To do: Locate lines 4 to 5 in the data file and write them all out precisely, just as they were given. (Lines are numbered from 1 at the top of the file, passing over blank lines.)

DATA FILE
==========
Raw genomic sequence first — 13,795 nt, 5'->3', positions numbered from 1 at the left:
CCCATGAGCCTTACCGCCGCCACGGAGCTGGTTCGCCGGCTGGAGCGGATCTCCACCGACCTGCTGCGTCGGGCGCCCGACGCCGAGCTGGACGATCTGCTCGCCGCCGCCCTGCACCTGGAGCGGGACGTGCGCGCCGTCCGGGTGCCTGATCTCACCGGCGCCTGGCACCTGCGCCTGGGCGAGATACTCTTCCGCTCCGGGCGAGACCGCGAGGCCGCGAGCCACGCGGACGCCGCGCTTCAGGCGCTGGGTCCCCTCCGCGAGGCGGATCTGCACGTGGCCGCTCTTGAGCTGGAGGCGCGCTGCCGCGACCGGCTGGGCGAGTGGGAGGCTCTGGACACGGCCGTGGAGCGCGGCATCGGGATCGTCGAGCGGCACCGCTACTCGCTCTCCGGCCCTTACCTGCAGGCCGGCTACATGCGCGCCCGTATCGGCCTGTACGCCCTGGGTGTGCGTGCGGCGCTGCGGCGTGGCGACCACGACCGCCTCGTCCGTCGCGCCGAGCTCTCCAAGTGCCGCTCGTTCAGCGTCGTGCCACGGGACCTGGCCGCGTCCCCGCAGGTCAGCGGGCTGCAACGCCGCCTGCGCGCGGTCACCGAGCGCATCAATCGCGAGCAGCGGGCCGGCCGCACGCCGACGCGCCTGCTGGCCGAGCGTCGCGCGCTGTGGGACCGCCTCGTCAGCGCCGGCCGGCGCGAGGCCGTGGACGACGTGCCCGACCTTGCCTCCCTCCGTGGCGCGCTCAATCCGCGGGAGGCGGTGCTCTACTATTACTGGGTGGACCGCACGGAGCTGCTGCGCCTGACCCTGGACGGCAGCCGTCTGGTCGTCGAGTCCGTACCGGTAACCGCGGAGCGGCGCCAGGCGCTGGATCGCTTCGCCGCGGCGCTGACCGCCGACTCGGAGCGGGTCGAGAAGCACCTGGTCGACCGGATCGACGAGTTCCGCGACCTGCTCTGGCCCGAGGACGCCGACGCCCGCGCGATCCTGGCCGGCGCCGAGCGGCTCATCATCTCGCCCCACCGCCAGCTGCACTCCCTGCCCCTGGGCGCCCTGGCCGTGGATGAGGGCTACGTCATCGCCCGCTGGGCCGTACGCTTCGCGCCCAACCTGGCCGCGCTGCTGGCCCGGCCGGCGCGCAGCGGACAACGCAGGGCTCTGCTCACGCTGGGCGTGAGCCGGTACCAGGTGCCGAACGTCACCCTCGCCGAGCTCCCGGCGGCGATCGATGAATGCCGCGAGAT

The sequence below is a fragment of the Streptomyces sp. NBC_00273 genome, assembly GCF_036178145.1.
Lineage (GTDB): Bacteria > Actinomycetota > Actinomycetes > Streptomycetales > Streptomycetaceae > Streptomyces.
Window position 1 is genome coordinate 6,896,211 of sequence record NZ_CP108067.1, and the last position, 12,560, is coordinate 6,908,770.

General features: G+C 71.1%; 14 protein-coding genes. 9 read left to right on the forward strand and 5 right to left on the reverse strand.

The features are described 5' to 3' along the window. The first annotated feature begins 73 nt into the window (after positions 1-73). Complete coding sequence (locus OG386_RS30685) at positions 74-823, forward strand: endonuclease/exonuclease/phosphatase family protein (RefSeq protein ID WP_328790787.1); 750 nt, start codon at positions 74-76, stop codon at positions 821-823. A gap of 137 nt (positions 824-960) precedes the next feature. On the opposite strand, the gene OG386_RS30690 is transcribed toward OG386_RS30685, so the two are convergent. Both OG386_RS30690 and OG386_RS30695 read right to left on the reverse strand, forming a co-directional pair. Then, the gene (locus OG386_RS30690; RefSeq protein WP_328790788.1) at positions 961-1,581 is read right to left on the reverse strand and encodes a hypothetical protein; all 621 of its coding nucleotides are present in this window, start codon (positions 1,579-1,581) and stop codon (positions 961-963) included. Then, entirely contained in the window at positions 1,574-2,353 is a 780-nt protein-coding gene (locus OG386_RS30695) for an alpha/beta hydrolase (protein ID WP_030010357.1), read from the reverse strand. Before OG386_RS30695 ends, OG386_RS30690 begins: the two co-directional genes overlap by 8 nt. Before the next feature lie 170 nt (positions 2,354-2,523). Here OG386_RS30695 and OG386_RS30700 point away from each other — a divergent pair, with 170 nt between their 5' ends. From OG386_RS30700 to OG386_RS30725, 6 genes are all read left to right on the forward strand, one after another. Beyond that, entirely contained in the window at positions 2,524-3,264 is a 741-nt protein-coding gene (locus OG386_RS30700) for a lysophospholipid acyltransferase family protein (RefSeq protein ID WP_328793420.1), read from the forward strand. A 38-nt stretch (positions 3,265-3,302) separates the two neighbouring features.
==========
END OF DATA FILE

Lineage (GTDB): Bacteria > Actinomycetota > Actinomycetes > Streptomycetales > Streptomycetaceae > Streptomyces.
Window position 1 is genome coordinate 6,896,211 of sequence record NZ_CP108067.1, and the last position, 12,560, is coordinate 6,908,770.